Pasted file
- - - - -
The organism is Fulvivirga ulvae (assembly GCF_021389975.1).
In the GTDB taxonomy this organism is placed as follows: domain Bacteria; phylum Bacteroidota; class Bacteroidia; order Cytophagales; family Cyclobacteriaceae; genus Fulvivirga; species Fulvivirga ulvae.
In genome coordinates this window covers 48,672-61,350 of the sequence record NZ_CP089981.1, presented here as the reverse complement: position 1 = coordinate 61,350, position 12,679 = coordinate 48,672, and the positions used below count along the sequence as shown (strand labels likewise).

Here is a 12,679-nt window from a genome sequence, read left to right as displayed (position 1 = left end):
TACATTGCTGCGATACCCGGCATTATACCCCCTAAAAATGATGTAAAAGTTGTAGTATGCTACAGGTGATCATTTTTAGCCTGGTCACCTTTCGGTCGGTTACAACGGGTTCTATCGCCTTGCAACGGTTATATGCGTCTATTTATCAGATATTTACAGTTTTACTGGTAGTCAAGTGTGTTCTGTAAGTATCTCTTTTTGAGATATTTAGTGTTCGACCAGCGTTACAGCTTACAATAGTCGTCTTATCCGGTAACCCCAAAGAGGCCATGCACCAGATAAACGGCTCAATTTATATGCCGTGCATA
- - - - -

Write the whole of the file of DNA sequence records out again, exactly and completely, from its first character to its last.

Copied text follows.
The organism is Fulvivirga ulvae (assembly GCF_021389975.1).
In the GTDB taxonomy this organism is placed as follows: domain Bacteria; phylum Bacteroidota; class Bacteroidia; order Cytophagales; family Cyclobacteriaceae; genus Fulvivirga; species Fulvivirga ulvae.
In genome coordinates this window covers 48,672-61,350 of the sequence record NZ_CP089981.1, presented here as the reverse complement: position 1 = coordinate 61,350, position 12,679 = coordinate 48,672, and the positions used below count along the sequence as shown (strand labels likewise).

Here is a 12,679-nt window from a genome sequence, read left to right as displayed (position 1 = left end):
TACATTGCTGCGATACCCGGCATTATACCCCCTAAAAATGATGTAAAAGTTGTAGTATGCTACAGGTGATCATTTTTAGCCTGGTCACCTTTCGGTCGGTTACAACGGGTTCTATCGCCTTGCAACGGTTATATGCGTCTATTTATCAGATATTTACAGTTTTACTGGTAGTCAAGTGTGTTCTGTAAGTATCTCTTTTTGAGATATTTAGTGTTCGACCAGCGTTACAGCTTACAATAGTCGTCTTATCCGGTAACCCCAAAGAGGCCATGCACCAGATAAACGGCTCAATTTATATGCCGTGCATA